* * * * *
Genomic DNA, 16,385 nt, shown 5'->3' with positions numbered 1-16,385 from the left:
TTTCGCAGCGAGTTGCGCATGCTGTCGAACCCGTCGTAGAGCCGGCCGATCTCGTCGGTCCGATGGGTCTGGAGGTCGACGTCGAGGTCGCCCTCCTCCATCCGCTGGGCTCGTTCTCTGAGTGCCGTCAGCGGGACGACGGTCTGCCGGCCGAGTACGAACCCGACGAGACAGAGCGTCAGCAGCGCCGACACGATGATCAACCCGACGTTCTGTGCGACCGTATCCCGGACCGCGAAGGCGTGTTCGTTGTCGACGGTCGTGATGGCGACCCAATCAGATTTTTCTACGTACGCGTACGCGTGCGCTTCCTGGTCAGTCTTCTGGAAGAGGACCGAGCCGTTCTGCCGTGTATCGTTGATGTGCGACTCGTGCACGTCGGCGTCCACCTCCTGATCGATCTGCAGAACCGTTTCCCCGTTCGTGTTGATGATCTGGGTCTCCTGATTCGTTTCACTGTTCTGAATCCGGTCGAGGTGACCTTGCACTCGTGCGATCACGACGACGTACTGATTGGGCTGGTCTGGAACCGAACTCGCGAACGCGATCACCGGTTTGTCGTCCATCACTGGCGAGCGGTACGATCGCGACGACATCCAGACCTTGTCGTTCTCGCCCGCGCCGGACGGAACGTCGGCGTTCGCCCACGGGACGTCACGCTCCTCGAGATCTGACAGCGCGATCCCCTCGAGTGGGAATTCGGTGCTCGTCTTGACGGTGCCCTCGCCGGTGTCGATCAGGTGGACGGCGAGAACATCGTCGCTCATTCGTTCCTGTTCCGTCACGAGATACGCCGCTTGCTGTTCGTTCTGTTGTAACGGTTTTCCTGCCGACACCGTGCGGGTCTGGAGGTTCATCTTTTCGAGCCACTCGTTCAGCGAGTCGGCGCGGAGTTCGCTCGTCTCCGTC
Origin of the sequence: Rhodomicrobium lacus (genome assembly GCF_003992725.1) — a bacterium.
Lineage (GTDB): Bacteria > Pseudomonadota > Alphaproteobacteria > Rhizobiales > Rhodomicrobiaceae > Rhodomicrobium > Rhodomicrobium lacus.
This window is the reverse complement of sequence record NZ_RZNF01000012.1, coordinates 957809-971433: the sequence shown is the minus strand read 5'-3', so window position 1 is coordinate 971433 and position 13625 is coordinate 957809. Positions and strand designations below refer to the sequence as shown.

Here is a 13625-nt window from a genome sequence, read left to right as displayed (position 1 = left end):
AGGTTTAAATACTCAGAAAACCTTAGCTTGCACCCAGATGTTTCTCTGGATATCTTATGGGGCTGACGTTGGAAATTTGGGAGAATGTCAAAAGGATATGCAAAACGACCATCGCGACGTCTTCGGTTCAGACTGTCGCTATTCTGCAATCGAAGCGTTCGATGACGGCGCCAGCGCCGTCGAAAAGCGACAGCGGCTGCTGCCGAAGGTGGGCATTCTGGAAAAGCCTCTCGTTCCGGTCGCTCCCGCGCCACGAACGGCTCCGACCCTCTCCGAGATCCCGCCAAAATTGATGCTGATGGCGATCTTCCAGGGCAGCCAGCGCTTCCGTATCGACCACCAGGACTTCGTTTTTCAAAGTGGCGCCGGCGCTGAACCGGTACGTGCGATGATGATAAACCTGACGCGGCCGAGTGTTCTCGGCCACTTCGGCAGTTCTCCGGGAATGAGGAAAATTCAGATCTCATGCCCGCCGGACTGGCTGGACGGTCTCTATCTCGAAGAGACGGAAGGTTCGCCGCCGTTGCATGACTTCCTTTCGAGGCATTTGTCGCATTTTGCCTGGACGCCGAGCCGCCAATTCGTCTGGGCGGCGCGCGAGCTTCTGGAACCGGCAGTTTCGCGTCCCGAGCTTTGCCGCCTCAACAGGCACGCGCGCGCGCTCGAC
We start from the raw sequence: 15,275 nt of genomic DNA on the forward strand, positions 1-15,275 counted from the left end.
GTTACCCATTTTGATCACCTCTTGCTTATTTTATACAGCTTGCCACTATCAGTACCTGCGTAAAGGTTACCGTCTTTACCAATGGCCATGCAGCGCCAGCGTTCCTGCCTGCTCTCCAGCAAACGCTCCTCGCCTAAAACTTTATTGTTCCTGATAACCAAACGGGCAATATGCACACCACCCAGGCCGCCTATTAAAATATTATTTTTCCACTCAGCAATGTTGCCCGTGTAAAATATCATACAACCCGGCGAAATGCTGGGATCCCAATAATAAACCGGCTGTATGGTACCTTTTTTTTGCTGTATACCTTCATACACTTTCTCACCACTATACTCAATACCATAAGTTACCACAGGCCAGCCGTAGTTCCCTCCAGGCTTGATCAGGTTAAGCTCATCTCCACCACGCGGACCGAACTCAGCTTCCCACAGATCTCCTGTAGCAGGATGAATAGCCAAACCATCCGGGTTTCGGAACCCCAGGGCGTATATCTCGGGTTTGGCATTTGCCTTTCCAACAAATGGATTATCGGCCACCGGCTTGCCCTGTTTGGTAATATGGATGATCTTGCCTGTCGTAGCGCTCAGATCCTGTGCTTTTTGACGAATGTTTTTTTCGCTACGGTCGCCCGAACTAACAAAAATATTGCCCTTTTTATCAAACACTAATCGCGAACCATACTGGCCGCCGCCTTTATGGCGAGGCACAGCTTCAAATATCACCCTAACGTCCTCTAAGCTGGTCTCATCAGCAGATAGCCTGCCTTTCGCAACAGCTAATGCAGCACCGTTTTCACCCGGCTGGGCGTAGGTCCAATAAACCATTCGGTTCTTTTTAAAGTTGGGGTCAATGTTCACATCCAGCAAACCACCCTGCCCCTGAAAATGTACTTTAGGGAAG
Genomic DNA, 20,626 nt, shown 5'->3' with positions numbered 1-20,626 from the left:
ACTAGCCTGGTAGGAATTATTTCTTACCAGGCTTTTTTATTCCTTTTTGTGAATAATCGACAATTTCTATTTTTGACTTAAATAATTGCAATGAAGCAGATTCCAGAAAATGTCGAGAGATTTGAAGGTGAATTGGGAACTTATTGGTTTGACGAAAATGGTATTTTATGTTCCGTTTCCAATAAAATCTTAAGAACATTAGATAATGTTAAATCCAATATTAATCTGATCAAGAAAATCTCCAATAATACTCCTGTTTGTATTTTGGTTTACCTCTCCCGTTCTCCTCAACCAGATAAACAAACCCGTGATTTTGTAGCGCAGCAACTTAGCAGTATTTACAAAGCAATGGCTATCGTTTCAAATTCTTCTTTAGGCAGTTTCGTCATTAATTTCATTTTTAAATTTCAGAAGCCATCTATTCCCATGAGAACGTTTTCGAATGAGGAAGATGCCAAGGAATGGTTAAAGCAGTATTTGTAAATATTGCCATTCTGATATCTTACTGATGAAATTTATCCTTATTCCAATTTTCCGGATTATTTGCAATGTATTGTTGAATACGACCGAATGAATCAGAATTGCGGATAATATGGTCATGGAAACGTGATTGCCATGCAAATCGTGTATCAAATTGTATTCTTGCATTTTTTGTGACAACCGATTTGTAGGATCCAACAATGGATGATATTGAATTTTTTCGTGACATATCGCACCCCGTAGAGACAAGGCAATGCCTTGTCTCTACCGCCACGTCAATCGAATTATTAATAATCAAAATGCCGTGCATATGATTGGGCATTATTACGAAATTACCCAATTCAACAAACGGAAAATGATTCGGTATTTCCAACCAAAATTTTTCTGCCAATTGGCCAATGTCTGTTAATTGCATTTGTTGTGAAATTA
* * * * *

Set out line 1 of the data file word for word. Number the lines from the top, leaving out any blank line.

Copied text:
Genomic DNA, 16,385 nt, shown 5'->3' with positions numbered 1-16,385 from the left: